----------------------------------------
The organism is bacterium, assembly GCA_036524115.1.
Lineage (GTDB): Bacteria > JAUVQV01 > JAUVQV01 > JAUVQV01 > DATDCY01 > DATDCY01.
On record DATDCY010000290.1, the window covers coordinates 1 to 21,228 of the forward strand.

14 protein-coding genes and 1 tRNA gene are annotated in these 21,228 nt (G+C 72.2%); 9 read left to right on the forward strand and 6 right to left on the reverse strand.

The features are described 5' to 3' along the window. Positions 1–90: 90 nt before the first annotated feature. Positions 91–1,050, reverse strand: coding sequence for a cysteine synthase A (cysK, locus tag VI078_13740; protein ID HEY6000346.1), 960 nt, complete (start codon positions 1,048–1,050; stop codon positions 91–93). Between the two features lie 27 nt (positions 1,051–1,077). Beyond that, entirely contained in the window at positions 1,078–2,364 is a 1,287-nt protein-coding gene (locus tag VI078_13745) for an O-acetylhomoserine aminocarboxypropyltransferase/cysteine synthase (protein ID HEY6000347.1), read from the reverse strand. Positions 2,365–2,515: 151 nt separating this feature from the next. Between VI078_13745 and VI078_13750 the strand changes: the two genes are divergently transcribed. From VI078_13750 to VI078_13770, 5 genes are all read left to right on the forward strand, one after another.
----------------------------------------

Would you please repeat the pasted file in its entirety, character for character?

The organism is bacterium, assembly GCA_036524115.1.
Lineage (GTDB): Bacteria > JAUVQV01 > JAUVQV01 > JAUVQV01 > DATDCY01 > DATDCY01.
On record DATDCY010000290.1, the window covers coordinates 1 to 21,228 of the forward strand.

14 protein-coding genes and 1 tRNA gene are annotated in these 21,228 nt (G+C 72.2%); 9 read left to right on the forward strand and 6 right to left on the reverse strand.

The features are described 5' to 3' along the window. Positions 1–90: 90 nt before the first annotated feature. Positions 91–1,050, reverse strand: coding sequence for a cysteine synthase A (cysK, locus tag VI078_13740; protein ID HEY6000346.1), 960 nt, complete (start codon positions 1,048–1,050; stop codon positions 91–93). Between the two features lie 27 nt (positions 1,051–1,077). Beyond that, entirely contained in the window at positions 1,078–2,364 is a 1,287-nt protein-coding gene (locus tag VI078_13745) for an O-acetylhomoserine aminocarboxypropyltransferase/cysteine synthase (protein ID HEY6000347.1), read from the reverse strand. Positions 2,365–2,515: 151 nt separating this feature from the next. Between VI078_13745 and VI078_13750 the strand changes: the two genes are divergently transcribed. From VI078_13750 to VI078_13770, 5 genes are all read left to right on the forward strand, one after another.